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Eugene v. Duroncelet

Court of Appeals of Louisiana, Fifth Circuit

July 3, 2019

LOIS EUGENE
v.
BRETT DURONCELET, WASTE CONNECTION, INC., AND XYZ INSURANCE COMPANY

          ON APPLICATION FOR SUPERVISORY REVIEW FROM THE TWENTY-FOURTH JUDICIAL DISTRICT COURT PARISH OF JEFFERSON, STATE OF LOUISIANA NO. 785-459, DIVISION "J" HONORABLE STEPHEN C. GREFER, JUDGE PRESIDING

          COUNSEL FOR PLAINTIFF/RESPONDENT, LOIS EUGENE Clarence J. Roby, Jr.

          COUNSEL FOR PLAINTIFF/RESPONDENT, LOIS EUGENE Clarence J. Roby, Jr.

          Panel composed of Judges Jude G. Gravois, Hans J. Liljeberg, and John J. Molaison, Jr.

          JUDE G. GRAVOIS JUDGE

         Relator, Waste Connections Bayou, Inc. ("Bayou"), seeks this Court's supervisory review of the trial court's March 28, 2019 written judgment which denied its declinatory exception of insufficiency of service of process. For the following reasons, we grant this writ, reverse the ruling of the trial court, grant Bayou's exception of insufficiency of service of process, and dismiss the claims asserted by plaintiff, Lois Eugene, against Bayou, in this case, without prejudice.

         FACTS AND PROCEDURAL BACKGROUND

         On July 9, 2018, plaintiff, Lois Eugene, filed a petition for damages asserting claims against Bayou for injuries she allegedly sustained in a motor vehicle accident which purportedly occurred on July 10, 2017 in Jefferson Parish.[1]At the end of the petition, there was a handwritten note to "HOLD" service as to "Corporate Service Company, 501 Louisiana Ave., Baton Rouge, LA 70802." No other service information was provided.

         According to plaintiff, service was initially withheld because of active ongoing settlement negotiations between the parties, and a courtesy copy of the petition was emailed to the insurance adjuster handling the claim. Plaintiff asserts that service was later requested by letter from plaintiff's counsel to the Jefferson Parish Clerk of Court's office dated September 24, 2018. According to an affidavit of Greta Perrier, plaintiff's counsel's legal assistant, on October 30, 2018, during a routine accounting audit, she discovered that the check mailed with the September 24, 2018 service request letter never cleared. Thus, she contacted the Clerk of Court's office and was informed that the Clerk of Court's office never received the September 24, 2018 check for service. Plaintiff subsequently issued her second request for service of citation by letter dated November 1, 2018, requesting that the "hold" on service be lifted. The letter stated that plaintiff's counsel's legal assistant was submitting this again "because [she] discovered the check still has not cleared." On November 14, 2018, the Jefferson Parish Clerk of Court's office notified plaintiff's counsel that the service instructions on the petition listed an address but did not name the defendant plaintiff wished to serve. On that same day, plaintiff responded and requested that Bayou be served through "Corporation Service Company." On November 28, 2018, Bayou was served.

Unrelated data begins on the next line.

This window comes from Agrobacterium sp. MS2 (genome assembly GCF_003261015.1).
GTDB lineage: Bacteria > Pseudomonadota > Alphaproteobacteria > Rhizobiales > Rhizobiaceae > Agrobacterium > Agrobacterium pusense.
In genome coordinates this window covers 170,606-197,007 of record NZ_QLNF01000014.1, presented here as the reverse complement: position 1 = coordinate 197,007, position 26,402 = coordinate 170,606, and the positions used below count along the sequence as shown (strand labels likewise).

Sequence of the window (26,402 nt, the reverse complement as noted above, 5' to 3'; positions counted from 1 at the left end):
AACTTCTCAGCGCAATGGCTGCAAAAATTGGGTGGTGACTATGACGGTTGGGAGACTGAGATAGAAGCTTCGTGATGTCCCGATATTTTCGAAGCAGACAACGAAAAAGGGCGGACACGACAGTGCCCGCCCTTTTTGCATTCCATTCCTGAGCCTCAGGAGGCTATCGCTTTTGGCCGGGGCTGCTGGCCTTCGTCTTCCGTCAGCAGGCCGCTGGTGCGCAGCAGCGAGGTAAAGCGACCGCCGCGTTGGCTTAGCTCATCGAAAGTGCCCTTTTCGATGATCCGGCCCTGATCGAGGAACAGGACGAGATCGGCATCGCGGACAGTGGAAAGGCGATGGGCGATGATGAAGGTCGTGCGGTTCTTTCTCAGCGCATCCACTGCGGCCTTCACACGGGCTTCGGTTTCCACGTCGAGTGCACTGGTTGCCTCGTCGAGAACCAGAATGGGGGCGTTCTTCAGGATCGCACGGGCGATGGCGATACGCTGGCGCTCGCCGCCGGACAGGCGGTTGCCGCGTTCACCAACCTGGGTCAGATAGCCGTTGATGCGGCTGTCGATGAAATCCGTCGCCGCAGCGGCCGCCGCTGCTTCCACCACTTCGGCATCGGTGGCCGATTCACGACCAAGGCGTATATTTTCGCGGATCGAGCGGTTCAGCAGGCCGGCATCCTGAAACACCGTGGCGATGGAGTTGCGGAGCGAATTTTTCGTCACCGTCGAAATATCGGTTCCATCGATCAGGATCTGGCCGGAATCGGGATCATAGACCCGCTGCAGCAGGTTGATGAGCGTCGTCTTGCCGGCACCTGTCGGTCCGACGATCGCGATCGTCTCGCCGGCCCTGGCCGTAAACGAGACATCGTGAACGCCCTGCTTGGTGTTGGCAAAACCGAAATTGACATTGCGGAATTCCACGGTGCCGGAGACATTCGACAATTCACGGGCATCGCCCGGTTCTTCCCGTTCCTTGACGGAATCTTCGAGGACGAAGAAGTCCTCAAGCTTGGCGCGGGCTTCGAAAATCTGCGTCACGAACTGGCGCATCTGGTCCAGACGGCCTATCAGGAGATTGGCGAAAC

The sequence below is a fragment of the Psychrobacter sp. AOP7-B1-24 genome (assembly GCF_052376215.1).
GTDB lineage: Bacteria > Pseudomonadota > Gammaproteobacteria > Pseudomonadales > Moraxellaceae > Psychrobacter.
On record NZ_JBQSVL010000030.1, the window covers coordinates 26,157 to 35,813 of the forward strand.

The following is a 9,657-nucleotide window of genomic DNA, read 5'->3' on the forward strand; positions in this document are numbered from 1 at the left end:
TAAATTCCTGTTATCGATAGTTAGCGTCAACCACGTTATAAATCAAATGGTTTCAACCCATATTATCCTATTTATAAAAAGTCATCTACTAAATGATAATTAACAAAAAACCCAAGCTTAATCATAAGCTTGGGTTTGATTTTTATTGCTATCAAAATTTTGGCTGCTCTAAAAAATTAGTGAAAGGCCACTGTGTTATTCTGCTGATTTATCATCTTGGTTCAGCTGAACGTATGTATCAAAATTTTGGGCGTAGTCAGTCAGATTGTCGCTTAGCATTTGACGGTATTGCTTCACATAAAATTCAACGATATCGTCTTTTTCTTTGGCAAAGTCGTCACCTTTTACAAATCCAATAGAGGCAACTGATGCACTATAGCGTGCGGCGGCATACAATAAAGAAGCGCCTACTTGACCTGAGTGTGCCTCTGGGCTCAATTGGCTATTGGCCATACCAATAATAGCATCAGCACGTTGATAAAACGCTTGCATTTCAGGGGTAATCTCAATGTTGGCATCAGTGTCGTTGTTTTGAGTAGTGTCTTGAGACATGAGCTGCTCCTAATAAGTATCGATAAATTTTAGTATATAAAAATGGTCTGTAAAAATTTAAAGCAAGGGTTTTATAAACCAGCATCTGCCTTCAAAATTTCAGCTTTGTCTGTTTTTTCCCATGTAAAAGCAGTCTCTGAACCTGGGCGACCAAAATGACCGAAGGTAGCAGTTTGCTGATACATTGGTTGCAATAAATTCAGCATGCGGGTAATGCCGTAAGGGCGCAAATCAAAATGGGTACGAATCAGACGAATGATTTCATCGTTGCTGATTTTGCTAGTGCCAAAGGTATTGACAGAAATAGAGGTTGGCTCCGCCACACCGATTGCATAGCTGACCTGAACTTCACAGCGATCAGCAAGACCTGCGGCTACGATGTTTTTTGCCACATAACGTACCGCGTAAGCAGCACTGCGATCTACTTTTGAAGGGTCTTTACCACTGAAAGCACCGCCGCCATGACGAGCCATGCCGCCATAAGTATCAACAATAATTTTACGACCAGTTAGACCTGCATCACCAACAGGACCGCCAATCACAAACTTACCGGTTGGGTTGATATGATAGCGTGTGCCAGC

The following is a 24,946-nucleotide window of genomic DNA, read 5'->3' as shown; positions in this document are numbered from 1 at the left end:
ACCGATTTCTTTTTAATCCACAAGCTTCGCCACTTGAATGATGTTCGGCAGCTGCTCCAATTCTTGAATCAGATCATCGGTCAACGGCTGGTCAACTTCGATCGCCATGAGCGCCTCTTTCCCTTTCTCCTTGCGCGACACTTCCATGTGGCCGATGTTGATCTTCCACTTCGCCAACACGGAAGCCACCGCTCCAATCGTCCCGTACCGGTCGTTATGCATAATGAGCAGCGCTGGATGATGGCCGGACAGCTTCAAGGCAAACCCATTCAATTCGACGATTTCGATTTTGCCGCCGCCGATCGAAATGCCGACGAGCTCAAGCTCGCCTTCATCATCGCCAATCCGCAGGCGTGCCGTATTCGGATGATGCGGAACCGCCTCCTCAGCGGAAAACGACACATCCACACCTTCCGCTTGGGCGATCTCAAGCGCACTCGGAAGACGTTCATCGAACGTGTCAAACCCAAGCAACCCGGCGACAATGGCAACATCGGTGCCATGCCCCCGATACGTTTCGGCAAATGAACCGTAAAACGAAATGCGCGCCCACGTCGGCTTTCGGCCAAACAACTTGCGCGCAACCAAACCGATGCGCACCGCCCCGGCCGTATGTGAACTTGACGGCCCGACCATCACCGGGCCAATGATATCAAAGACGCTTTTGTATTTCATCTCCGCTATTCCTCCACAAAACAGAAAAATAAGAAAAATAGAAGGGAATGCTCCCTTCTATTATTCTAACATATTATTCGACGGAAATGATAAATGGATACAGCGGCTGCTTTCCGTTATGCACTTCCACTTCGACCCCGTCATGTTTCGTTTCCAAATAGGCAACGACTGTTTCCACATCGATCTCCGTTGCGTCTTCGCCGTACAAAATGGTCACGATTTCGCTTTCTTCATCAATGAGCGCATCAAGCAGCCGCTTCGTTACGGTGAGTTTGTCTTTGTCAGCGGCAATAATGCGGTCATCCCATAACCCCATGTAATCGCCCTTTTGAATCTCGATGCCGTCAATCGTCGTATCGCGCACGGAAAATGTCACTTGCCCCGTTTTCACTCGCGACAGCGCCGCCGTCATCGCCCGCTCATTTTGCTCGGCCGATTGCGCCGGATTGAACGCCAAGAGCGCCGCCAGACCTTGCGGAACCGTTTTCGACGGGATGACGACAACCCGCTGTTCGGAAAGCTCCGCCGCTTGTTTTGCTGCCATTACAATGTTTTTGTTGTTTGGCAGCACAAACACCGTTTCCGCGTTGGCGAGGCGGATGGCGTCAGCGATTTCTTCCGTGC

On December 13, 2018, Bayou filed a motion for an extension of time within which to file pleadings in response to plaintiff's petition, which was granted. On January 8, 2019, Bayou filed a declinatory exception of insufficiency of service of process, alleging that service of process on Bayou was not requested within 90 days of filing of the petition, as required by La. C.C.P. art. 1201(C), [2] and thus the claims against it should be dismissed without prejudice pursuant to La. C.C.P. art. 1672(C).[3] Bayou argued that service was not requested on it until November 14, 2018, 128 days after the petition was filed, and thus service of process on it was not timely requested. Bayou argued that it did not expressly waive service in writing and that plaintiff would not be able to demonstrate "good cause" for the delay.

         In response, plaintiff argued that because service was timely requested on September 24, 2018, 77 days after the filing of suit, there is no insufficient service of process, and the exception should thus be overruled.

         The trial court orally denied the exception after arguments on March 12, 2019. In its oral reasons for judgment, the trial court noted that it was strictly construing the application of La. C.C.P. art. 1201(C) and stated that it believed that the very purpose of the article is to prevent a defendant from being prejudiced by a plaintiff who sat on a case for some extended period of time before the defendant had a chance to sufficiently discover the case. The trial court stated that there did not appear to be any prejudice to defendant in this case since defendant was made fully aware of the claim and plaintiff's allegations. The trial court stated that there was good cause not to apply La. C.C.P. art. 1201(C) since plaintiff's counsel did request service within the 90 days according to the September 24, 2018 letter to the Clerk of Court's office. The trial court noted that the law does not require "actual effecting of service, it just requires a request." The court further noted that when plaintiff's counsel realized that there was an issue, he sought to remedy it within thirty days. The written judgment denying the exception was signed on March 28, 2019.

         In its writ application, Bayou argues that the trial court erred because the Clerk of Court's office did not receive a request from plaintiff for service within 90 days of the suit being filed; rather, the request for service was not received by the Clerk of Court's office until November 14, 2018, some 128 days after commencement of the action. Bayou also argues that the trial court erred in finding good cause as to why service could not have been timely requested. Finally, Bayou argues that, though it had knowledge of the suit ...


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